# Protocols, Lesson 2: Binary and the Internet Protocol

## To understand the Internet Protocol, you need to understand Binary. Learn it here.

To understand the Internet Protocol, we need to learn and understand Binary. An important part of IP is subnetting, which can only be explained and understood when an IP address is converted to Binary. A lot of people are not aware that computers do not understand words, pictures and sounds when we interact with them by playing a game, reading or drawing something on the screen. The truth is that all computers can understand is zeros and ones. What we see on the screen is just an interpretation of what the computer understands, so the information displayed is useful and meaningful to us.

### Binary: Bits and bytes

To put it as simply as possible, a Bit is the smallest unit/value of Binary notation. The same way we say 1 cent is the smallest amount of money you can have, a Bit is the same thing but in Binary.

A Bit can have only one value, either a one or a zero. So if I gave you a value of zero (0) then you would say that is one Bit. If I gave you two of them (00), you would say that's two Bits.

Now, if you had eight zeros or ones together, as in 0110 1010 (I put a space in between to make it easier for the eyes), you would say that's 8 Bits or one Byte. Yes, that is correct; eight Bits are equal to one Byte. It doesn't matter if they are all ones or zeros or a mixture of the two.

The picture below gives you some examples: To sum this all up, 1024 Bytes equal 1 Kbytes (Kilobyte). Why 1024 and not 1000? Well it's because of the way Binary works. If you did the math, you would find the above correct.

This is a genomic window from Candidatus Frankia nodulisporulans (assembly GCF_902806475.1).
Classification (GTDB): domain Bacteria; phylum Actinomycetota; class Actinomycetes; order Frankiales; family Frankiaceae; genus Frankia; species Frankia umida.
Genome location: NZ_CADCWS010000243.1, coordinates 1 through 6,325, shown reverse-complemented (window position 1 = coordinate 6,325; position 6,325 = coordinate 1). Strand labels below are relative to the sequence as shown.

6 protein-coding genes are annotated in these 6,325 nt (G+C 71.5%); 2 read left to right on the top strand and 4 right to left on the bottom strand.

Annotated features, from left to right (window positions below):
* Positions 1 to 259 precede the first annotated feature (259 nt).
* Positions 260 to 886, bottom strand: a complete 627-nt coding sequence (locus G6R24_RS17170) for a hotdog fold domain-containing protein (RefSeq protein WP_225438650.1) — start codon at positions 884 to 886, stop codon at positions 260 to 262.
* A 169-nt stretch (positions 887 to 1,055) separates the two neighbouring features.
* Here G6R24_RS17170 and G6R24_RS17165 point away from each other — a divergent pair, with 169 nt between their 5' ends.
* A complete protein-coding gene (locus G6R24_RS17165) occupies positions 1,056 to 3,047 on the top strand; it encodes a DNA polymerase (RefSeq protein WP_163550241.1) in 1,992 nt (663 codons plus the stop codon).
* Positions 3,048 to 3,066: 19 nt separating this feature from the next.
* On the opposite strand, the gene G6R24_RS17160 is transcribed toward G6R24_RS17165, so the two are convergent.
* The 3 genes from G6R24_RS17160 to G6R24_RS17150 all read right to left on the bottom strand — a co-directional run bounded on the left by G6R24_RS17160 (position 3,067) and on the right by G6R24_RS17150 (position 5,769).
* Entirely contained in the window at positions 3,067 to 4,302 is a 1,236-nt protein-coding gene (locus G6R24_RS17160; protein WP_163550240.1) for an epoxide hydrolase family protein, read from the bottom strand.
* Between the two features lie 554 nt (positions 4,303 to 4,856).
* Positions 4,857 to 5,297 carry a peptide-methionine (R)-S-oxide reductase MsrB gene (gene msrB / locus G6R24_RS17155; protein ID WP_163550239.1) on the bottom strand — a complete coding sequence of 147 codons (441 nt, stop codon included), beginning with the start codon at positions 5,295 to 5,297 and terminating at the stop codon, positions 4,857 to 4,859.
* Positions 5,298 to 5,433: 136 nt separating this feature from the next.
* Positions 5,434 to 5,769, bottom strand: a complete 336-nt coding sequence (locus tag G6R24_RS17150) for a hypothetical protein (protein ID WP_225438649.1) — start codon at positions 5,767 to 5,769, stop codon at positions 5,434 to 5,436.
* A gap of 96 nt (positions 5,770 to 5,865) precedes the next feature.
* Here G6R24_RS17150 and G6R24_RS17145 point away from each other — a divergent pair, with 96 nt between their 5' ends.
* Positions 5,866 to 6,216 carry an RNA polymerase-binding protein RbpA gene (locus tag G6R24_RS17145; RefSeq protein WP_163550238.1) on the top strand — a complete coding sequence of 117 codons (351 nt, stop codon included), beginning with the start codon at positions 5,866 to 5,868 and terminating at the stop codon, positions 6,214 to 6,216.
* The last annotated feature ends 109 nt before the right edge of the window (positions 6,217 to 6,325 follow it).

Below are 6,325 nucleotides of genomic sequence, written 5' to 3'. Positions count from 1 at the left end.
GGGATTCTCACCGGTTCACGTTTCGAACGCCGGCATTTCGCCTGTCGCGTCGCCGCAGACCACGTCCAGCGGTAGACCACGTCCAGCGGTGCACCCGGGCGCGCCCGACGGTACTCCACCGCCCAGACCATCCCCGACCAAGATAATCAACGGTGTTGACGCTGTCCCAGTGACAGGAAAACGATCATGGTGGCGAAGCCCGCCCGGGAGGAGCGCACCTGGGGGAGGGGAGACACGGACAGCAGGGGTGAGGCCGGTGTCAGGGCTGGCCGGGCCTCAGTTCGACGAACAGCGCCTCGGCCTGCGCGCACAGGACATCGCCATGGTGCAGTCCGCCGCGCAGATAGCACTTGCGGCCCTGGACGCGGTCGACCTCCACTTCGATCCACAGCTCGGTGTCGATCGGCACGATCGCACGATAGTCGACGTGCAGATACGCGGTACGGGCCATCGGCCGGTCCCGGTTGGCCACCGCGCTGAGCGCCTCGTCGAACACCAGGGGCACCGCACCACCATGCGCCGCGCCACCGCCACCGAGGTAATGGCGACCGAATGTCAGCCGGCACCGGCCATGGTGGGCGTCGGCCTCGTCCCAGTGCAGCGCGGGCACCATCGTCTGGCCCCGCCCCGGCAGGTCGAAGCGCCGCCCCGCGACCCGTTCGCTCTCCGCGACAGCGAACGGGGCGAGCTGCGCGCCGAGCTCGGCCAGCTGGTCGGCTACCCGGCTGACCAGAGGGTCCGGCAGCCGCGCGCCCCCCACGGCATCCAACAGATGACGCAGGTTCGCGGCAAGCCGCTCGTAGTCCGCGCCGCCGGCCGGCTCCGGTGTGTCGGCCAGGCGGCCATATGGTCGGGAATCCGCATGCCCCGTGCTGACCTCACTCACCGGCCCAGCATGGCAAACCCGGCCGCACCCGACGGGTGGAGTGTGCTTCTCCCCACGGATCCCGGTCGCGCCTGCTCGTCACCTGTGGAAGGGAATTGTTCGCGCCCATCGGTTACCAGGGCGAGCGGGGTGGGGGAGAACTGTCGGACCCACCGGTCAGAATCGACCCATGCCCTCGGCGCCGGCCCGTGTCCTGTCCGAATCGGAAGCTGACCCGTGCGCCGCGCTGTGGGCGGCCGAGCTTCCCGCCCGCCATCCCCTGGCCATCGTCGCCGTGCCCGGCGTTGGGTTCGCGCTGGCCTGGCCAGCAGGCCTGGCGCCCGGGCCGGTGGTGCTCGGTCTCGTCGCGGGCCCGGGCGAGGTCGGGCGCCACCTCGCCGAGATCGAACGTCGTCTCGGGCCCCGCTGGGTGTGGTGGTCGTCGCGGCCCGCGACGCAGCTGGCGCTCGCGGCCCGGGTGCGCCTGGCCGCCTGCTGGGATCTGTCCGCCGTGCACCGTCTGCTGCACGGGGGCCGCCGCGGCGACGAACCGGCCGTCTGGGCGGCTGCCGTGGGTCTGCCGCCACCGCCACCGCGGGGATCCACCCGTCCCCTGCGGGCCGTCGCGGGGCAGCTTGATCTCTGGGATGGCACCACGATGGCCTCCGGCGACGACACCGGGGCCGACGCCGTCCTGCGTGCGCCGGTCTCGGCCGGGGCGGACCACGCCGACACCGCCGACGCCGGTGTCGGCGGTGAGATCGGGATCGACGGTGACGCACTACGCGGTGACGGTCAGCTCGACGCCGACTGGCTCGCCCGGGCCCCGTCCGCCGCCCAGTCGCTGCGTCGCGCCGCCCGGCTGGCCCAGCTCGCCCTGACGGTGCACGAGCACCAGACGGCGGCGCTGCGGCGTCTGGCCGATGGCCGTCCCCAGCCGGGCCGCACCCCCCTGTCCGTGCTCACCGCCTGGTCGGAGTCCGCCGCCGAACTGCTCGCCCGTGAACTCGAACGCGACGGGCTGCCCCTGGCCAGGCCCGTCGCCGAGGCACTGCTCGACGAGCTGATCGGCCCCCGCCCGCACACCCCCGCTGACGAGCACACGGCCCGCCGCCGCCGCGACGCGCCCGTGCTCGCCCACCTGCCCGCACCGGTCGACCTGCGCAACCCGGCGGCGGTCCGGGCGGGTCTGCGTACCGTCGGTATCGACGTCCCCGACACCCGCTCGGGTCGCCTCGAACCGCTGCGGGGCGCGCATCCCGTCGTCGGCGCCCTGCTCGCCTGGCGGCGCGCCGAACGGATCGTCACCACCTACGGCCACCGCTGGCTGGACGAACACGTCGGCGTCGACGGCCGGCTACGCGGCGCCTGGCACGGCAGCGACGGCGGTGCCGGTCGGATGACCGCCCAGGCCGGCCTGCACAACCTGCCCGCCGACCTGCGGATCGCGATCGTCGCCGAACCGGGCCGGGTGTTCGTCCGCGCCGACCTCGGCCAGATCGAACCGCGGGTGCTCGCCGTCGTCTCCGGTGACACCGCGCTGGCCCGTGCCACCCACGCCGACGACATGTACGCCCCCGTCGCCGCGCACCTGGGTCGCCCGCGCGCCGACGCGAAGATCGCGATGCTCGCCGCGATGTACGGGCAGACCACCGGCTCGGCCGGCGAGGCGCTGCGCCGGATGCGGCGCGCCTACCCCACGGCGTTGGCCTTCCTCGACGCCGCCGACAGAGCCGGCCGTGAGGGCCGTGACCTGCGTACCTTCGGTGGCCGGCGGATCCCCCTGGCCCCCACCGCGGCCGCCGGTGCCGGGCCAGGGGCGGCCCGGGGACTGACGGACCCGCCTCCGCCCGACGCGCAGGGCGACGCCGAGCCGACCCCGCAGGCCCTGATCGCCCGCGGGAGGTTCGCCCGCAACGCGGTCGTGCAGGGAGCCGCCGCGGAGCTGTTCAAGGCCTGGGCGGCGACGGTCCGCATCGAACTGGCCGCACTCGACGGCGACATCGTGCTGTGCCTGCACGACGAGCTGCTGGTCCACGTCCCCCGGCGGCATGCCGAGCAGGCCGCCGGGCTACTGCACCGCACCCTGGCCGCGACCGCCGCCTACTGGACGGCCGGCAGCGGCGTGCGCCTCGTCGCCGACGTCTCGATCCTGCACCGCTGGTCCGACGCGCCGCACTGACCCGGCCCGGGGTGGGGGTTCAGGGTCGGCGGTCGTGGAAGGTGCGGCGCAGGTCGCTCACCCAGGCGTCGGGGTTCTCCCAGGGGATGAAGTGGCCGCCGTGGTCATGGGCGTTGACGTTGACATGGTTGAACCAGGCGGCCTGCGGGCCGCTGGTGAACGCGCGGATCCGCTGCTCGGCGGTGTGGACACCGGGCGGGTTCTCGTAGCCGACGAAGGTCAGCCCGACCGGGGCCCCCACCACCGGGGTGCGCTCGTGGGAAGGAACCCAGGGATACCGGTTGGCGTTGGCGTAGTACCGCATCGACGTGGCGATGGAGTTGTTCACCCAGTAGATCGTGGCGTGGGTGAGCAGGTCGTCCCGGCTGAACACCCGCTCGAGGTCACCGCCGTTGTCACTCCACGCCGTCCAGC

Everyone who uses the Internet would have, at one stage or another, come across the "Byte" or "Bit" term. This most frequently happens when you're downloading; you get the speed indication in bytes or Kbytes per second. We are going to see exactly what a Bit, Byte and Kbyte is, so you understand the terms.

### So, what's binary got to do with IP? The above example shows an IP address in decimal notation, which we understand more easily. This IP address (192.168.0.1) is then converted to Binary, which is what the computer understands. You can see how big the number gets. It's easier for us to remember four different numbers than 32 zeros or ones.

Now, keeping in mind what we said earlier about Bits and Bytes, have you ever heard or read people saying that an IP address is a 32 Bit address? It is, and you can now see why: So to sum up all the above, we now know what Binary notation is, what a Bit, Byte and Kbyte is and how Binary relates to an IP address, which is usually represented in its decimal notation.

Well, just as I explained in the introduction, computers display the zeros and ones in a way that makes the information useful to us. IP works a bit like this as well, where 98% of the time we see it in a decimal notation, but the computer understands it in binary. The picture below gives you an example of how a computer understands an IP address: